It was the last day of a conference in Indianapolis and I was starting to crack. Three days of breakfasting and lunching with strangers, cheerful collaboration during workshops, and shoptalk between sessions were getting to me (see the name of this website).
That morning I unintentionally shut down the conversation at a table when I was asked about working in New York. I told them I worked less than a mile from where a terrorist had just killed eight pedestrians and bicyclists, and that my coworkers had been a lot more freaked out when they heard the office had bedbugs than when the attack happened. Evidently terrorism is not an acceptable topic over breakfast.
I decided to skip the last session and go for a walk. But my wish to get away from people was too successful–the streets of downtown Indy were devoid of any signs of life. It was all anonymous government buildings, faceless convention hotels, and impersonal restaurant chains as far as the eye could see.
The only interesting thing I found on my walk was a sign warning about loud noises to deter “pest birds.” What the hell are pest birds? Do they mean pigeons? In New York pigeons have as much a right to hang out downtown as anybody else, and noise doesn’t deter them from shit. The situation looked so dire that I decided I’d actually be better off just going to the airport.
After a short taxi ride from nowhere to nowhere, I entered the Indianapolis International Airport and was happy to see several restaurants. And even a wine bar! As I approached the security line I asked a guard if there were more choices on the other side, and he assured me there would be. Success! I’d spend my last few hours in Indy eating and drinking in style, all comped by my employers.
Perhaps I looked too pleased because I was pulled aside as soon as I passed the scanner. The TSA agent pointed to a digital image of an awkwardly drawn silhouette with a yellow rectangle over its crotch and told me I would have to get a pat-down. Figuring the chances of them finding an errant slice of Kraft in my underwear were slim I consented.
The sixty-something-year-old agent was weak on foreplay. “Sir, I’m going to run my hands over your groin and your backside first in a north-south direction, then in an east-west direction,” he warned. It always takes me a moment to tell my left from right so I couldn’t even follow what he was saying. Who is the south in this scenario?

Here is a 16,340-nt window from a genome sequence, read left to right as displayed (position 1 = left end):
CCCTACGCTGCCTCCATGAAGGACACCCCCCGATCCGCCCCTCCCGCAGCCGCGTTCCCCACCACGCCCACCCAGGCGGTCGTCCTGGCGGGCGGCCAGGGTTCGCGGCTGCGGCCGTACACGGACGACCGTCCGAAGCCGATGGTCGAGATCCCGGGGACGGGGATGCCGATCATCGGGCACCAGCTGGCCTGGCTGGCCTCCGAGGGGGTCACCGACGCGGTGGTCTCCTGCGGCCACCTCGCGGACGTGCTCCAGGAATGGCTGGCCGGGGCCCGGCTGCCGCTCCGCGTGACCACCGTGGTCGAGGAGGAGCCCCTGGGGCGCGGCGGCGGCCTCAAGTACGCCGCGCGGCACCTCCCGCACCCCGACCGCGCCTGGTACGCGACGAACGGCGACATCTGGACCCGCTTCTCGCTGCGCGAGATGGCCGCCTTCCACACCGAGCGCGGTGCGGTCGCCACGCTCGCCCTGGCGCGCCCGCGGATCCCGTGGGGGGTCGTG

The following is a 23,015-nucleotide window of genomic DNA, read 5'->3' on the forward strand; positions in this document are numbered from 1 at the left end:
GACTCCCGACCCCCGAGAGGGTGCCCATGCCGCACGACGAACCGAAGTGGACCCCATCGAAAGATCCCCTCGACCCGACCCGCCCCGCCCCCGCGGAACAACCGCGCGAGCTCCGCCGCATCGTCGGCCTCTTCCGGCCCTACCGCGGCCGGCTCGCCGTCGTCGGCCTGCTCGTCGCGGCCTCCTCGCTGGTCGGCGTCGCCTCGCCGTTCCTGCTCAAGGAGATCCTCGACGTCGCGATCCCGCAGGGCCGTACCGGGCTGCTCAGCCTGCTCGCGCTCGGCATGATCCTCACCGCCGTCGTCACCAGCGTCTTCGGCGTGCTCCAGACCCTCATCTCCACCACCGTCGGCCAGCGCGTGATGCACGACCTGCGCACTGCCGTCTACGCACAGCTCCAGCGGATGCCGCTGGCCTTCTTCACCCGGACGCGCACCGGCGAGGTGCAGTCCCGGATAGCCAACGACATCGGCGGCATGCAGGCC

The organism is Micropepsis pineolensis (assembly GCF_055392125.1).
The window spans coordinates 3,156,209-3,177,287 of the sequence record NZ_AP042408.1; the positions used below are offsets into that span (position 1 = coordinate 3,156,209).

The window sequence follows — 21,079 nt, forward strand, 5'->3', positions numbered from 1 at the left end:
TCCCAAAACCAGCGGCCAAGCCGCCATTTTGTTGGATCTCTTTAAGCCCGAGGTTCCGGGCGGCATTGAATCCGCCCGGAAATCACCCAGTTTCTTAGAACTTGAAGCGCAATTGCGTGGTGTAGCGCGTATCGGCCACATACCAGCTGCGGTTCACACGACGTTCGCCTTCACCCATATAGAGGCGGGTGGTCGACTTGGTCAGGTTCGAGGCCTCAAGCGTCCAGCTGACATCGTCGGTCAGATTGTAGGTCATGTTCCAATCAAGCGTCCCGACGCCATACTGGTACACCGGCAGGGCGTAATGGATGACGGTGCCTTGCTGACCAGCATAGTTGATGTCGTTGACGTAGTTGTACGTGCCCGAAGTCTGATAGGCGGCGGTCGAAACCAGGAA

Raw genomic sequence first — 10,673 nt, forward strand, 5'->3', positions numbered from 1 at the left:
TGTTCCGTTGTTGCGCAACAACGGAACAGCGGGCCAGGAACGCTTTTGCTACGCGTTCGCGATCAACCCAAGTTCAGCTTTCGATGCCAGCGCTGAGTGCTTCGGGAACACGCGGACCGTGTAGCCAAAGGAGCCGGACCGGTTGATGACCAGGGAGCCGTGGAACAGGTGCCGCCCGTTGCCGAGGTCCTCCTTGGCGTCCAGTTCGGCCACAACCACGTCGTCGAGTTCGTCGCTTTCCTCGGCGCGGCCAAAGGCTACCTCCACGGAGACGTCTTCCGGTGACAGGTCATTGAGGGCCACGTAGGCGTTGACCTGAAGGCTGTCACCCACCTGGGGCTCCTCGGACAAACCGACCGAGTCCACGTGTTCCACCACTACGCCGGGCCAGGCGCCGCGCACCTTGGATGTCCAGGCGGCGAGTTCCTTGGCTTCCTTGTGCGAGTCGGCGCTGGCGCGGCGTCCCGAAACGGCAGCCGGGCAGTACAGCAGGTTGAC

“First, do you have any body parts that are unusually sensitive to pain?” Dude, I may not be from Indianapolis but it’s my fucking groin, what do you think?
The procedure actually involved more than the map-like description implied. The agent also stuck his gloved finger in the waist of my pants and circled all the way around, something I would’ve dubbed “around the world” if I worked for the TSA.
“Think of it as an appetizer,” I told myself, dreaming of compensating for my humiliation with a nice dinner and a few glasses of wine.
Considering that I was two hours early, I had time to explore my options. I walked the entirety of the terminal and among several stores selling Colts sweatshirts and mugs only found two restaurants: a coffee shop and a Champps. Like a Twilight Zone episode, I found myself back in downtown Indy.
Champps’ sub-Dennys identity is designed to slip away from your consciousness as soon as your flight arrives, but I remember them because the first time I encountered one I felt personally insulted by the double P in the name. Their website professes, “We’ll never forget where we came from. It’s a big part of who we are and the food we proudly serve.” Tellingly, not once do they specify where that is exactly.
The idea of going back out to the wine bar was out of the question–once around the world with the TSA was enough. I sat down, ordered the fish and chips (the only dish on the menu without meat) and the first of several glasses of wine to drink away my last few hours away from civilization and pigeons.